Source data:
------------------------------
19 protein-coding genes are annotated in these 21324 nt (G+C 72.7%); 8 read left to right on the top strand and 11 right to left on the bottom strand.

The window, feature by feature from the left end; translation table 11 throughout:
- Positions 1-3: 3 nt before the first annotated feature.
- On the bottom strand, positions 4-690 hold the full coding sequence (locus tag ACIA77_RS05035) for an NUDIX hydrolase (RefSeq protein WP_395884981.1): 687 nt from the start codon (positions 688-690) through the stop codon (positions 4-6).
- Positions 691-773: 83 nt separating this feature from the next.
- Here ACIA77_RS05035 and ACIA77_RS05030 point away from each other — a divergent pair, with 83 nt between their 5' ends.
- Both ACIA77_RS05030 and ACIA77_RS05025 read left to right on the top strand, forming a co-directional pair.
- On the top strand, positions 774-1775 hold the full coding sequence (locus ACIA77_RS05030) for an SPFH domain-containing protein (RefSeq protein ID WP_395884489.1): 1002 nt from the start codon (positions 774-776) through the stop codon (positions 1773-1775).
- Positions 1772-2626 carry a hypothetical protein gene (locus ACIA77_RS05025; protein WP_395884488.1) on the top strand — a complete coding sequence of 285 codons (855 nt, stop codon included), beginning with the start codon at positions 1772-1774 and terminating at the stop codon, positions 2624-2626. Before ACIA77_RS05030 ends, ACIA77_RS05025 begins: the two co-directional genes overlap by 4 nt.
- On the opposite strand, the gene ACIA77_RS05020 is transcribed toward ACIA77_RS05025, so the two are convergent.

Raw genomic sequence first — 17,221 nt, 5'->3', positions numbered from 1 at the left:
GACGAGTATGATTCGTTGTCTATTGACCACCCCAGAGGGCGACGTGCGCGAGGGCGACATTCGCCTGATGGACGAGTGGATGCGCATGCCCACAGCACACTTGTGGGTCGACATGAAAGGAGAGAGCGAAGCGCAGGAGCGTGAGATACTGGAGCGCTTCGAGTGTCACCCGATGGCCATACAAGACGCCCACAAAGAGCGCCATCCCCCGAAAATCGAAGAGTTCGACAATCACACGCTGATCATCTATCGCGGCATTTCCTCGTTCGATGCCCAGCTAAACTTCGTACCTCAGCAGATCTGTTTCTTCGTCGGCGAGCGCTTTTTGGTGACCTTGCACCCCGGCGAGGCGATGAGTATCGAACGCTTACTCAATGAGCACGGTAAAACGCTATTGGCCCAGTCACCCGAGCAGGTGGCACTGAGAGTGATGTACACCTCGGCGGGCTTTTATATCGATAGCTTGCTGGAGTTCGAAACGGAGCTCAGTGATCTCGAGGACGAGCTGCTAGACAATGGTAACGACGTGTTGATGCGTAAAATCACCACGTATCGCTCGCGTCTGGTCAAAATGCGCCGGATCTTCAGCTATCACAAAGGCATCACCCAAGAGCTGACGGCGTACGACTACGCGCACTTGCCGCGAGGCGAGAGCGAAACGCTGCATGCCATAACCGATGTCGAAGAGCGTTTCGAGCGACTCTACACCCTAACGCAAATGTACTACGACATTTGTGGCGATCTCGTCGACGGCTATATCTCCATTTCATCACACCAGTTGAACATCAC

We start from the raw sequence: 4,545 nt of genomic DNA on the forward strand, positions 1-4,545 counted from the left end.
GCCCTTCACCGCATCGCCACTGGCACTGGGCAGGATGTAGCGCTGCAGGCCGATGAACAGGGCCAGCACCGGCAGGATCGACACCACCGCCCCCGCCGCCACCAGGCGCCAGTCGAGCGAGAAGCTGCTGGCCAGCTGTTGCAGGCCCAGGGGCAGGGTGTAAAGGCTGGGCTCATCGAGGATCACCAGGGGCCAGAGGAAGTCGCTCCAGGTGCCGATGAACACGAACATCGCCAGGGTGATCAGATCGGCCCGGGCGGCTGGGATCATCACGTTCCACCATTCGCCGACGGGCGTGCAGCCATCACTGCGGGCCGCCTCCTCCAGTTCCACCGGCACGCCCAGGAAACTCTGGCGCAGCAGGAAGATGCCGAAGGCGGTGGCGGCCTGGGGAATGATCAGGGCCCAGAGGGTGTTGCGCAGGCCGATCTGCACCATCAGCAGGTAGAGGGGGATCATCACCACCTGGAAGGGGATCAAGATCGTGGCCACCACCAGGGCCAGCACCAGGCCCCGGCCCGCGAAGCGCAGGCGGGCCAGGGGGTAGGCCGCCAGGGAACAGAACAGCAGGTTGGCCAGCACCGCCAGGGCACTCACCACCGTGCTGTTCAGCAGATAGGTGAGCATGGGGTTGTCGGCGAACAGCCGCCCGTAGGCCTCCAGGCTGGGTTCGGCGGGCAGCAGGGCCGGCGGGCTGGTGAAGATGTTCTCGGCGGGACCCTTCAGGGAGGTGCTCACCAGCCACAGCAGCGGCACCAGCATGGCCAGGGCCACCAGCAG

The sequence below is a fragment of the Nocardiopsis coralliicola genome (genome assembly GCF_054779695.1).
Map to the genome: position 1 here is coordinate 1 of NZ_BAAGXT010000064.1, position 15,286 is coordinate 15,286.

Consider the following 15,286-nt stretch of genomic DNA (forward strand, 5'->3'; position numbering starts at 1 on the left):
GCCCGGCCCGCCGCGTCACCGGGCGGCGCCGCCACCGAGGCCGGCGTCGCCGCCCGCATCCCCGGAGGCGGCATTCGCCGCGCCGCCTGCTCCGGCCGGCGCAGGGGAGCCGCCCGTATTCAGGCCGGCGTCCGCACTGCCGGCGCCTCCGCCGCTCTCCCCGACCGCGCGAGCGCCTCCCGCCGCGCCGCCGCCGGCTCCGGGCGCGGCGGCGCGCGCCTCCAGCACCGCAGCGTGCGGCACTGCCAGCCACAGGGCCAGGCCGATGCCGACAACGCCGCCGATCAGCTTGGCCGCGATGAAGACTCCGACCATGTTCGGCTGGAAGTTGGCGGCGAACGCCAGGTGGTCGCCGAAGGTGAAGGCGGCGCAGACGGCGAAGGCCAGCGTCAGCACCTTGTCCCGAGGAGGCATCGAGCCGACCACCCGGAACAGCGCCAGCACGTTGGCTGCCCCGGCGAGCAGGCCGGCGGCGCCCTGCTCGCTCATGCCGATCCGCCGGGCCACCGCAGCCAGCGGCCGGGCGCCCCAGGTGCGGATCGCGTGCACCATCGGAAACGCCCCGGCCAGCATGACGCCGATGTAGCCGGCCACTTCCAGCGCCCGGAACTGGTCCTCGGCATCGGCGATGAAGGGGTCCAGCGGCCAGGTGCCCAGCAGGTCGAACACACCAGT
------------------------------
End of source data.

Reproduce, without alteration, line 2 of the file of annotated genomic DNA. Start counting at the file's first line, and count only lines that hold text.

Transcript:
The window, feature by feature from the left end; translation table 11 throughout: